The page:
Russia plans to develop a land-based missile version used by the Russian Navy over the next two years as a consequence of Washington and Moscow’s decision to suspend their participation in the Inter-Nuclear Weapons Convention (INF) Defense Minister Sergey Soyugu announced today.

“In the years 2019-2020, it will be necessary to develop a terrestrial variant of the Kalibr system (…) tested in Syria,” Sergey Soyugu said, according to a statement by the Russian army.

“During the same period, we have to create a long range missile system,” he adds.

Soyugu said the decision was taken as a result of the February 2 withdrawal of the United States from INF, which came into force in 1987, and banned strategic missiles ranging in size from 500 to 5,500 km.

Kalibr missiles were first used in Russia in the autumn of 2015. With the aim of Syrian guerrillas, 26 missiles were fired from a cruiser in the Caspian Sea, 1,500 km from there.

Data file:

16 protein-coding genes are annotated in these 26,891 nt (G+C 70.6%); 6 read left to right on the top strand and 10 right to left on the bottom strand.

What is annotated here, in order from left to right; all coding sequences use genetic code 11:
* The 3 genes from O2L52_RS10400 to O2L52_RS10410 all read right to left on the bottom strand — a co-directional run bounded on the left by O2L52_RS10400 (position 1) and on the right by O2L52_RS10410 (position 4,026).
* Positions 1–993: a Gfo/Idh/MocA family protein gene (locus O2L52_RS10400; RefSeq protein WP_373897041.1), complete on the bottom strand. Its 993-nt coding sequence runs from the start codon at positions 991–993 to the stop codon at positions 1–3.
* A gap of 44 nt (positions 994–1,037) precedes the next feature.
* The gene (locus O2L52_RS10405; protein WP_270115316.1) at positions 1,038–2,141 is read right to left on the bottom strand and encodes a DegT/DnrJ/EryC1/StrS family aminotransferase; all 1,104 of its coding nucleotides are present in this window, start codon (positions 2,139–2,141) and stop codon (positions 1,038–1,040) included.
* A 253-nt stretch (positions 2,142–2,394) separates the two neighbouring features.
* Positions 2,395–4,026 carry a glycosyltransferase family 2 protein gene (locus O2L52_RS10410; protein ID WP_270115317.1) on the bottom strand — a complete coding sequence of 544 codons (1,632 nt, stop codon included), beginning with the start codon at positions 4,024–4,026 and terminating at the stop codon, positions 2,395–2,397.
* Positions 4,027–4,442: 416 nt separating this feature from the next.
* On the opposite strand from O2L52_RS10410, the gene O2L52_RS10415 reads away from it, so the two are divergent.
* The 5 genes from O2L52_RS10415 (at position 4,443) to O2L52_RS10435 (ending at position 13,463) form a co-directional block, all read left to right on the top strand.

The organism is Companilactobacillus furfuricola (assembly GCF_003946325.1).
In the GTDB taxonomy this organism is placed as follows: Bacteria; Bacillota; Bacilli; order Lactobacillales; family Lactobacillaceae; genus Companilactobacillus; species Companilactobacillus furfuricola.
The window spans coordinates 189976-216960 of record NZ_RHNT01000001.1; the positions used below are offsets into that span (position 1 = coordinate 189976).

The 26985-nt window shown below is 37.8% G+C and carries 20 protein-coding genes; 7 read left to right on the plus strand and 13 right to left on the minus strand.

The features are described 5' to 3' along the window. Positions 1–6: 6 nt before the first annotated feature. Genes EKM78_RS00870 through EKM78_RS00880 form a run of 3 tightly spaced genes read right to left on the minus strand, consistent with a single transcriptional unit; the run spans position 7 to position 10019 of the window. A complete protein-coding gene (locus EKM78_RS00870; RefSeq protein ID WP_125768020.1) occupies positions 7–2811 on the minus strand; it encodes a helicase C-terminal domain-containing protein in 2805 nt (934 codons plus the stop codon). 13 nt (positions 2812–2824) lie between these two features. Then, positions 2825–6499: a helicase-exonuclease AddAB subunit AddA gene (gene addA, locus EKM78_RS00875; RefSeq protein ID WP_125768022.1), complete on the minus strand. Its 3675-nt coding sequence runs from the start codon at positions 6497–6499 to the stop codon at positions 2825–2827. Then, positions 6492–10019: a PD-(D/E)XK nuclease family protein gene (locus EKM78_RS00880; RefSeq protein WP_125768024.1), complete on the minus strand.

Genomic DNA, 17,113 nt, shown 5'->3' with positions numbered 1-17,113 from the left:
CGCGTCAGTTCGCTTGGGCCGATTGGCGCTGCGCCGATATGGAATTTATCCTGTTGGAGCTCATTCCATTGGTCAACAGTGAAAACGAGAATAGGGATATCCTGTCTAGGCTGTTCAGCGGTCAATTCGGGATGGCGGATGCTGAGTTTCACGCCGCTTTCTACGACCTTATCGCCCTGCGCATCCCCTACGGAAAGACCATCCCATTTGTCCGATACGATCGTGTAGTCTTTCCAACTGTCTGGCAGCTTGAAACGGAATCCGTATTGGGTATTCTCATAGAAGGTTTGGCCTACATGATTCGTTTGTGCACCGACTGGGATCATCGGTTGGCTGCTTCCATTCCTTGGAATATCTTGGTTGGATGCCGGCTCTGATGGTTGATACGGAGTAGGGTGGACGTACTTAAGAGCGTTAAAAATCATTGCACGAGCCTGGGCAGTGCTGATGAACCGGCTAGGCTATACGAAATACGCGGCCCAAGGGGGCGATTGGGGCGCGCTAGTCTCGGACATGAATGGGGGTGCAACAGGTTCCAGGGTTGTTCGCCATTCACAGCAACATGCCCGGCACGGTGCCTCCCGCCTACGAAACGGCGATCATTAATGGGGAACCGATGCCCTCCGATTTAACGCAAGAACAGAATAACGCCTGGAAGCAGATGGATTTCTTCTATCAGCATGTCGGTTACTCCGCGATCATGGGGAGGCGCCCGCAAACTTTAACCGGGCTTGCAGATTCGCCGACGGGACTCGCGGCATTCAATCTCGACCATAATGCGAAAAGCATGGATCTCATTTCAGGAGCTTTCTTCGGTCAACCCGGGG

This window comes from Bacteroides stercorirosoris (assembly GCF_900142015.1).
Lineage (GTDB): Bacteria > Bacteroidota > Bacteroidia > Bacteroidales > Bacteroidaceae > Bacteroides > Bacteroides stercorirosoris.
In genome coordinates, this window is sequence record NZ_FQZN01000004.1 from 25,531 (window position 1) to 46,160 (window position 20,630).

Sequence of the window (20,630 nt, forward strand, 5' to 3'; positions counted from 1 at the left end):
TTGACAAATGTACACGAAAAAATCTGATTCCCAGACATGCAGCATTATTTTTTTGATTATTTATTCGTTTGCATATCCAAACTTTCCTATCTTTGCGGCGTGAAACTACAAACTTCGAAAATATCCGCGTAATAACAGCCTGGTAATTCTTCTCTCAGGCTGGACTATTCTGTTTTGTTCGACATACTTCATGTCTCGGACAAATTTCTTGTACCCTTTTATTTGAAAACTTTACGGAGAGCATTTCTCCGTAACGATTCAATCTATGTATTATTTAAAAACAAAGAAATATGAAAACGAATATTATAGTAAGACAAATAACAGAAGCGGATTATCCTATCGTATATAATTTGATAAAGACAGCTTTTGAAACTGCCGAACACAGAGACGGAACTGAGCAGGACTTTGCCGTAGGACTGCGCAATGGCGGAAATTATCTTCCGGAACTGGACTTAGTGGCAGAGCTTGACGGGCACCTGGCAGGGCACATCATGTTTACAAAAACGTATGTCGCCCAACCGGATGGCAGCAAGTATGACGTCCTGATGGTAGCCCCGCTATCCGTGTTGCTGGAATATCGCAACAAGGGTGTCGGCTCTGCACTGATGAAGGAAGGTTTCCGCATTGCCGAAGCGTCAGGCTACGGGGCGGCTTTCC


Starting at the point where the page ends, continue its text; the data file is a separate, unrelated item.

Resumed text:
Their range therefore corresponds to the type of weapons that are prohibited by the INF, but only applicable to ground missiles.

According to Soygo, the United States “is now working to create a missile land of more than 500 km range,” which is why “the President of Russia has instructed the Defense Ministry to take retaliatory measures.”

The United States and Russia accuse each other of violating the INF. On Saturday, February 2nd, US Secretary of State Mike Pombeo announced that the United States is suspending its “obligations under the INF”.

Vladimir Putin immediately responded that Moscow “also suspends” its participation in the deal and that Moscow will no longer take a negotiating drive for disarmament with the Americans until they have “matured enough”, according to the REA – EIA.

Vladimir Putin had previously threatened to give the green light to the development of new mid-range missiles if the Americans were to withdraw from the INF, talking about upgrading missiles that have been used at sea or in the air.

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